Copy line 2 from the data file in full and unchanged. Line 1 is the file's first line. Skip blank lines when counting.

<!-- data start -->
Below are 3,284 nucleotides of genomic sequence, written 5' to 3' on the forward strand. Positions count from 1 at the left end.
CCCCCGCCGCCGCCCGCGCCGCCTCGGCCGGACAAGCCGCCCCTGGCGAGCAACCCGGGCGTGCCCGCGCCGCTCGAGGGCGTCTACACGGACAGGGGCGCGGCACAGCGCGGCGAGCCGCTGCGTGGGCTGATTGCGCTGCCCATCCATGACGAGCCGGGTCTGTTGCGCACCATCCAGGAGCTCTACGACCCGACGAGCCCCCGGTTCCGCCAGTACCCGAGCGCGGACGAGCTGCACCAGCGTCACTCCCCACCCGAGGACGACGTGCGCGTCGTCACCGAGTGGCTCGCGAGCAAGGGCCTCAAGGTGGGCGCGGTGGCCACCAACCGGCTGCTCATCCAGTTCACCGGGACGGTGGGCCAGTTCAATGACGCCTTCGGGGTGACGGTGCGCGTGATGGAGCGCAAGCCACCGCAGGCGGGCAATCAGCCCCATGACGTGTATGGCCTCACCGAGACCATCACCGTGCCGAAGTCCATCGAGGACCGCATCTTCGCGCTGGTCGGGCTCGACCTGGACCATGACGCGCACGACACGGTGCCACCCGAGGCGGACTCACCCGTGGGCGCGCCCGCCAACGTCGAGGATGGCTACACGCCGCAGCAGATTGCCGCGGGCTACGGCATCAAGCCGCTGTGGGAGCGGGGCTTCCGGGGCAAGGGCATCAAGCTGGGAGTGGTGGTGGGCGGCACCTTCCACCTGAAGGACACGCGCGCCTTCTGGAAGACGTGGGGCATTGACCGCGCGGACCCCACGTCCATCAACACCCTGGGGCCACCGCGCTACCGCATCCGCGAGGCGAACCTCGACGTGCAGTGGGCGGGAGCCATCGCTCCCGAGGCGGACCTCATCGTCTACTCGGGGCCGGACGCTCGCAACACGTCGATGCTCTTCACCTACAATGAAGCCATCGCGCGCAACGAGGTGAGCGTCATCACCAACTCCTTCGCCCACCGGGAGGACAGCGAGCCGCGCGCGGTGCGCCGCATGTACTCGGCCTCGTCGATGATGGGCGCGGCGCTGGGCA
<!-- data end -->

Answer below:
CCCCCGCCGCCGCCCGCGCCGCCTCGGCCGGACAAGCCGCCCCTGGCGAGCAACCCGGGCGTGCCCGCGCCGCTCGAGGGCGTCTACACGGACAGGGGCGCGGCACAGCGCGGCGAGCCGCTGCGTGGGCTGATTGCGCTGCCCATCCATGACGAGCCGGGTCTGTTGCGCACCATCCAGGAGCTCTACGACCCGACGAGCCCCCGGTTCCGCCAGTACCCGAGCGCGGACGAGCTGCACCAGCGTCACTCCCCACCCGAGGACGACGTGCGCGTCGTCACCGAGTGGCTCGCGAGCAAGGGCCTCAAGGTGGGCGCGGTGGCCACCAACCGGCTGCTCATCCAGTTCACCGGGACGGTGGGCCAGTTCAATGACGCCTTCGGGGTGACGGTGCGCGTGATGGAGCGCAAGCCACCGCAGGCGGGCAATCAGCCCCATGACGTGTATGGCCTCACCGAGACCATCACCGTGCCGAAGTCCATCGAGGACCGCATCTTCGCGCTGGTCGGGCTCGACCTGGACCATGACGCGCACGACACGGTGCCACCCGAGGCGGACTCACCCGTGGGCGCGCCCGCCAACGTCGAGGATGGCTACACGCCGCAGCAGATTGCCGCGGGCTACGGCATCAAGCCGCTGTGGGAGCGGGGCTTCCGGGGCAAGGGCATCAAGCTGGGAGTGGTGGTGGGCGGCACCTTCCACCTGAAGGACACGCGCGCCTTCTGGAAGACGTGGGGCATTGACCGCGCGGACCCCACGTCCATCAACACCCTGGGGCCACCGCGCTACCGCATCCGCGAGGCGAACCTCGACGTGCAGTGGGCGGGAGCCATCGCTCCCGAGGCGGACCTCATCGTCTACTCGGGGCCGGACGCTCGCAACACGTCGATGCTCTTCACCTACAATGAAGCCATCGCGCGCAACGAGGTGAGCGTCATCACCAACTCCTTCGCCCACCGGGAGGACAGCGAGCCGCGCGCGGTGCGCCGCATGTACTCGGCCTCGTCGATGATGGGCGCGGCGCTGGGCA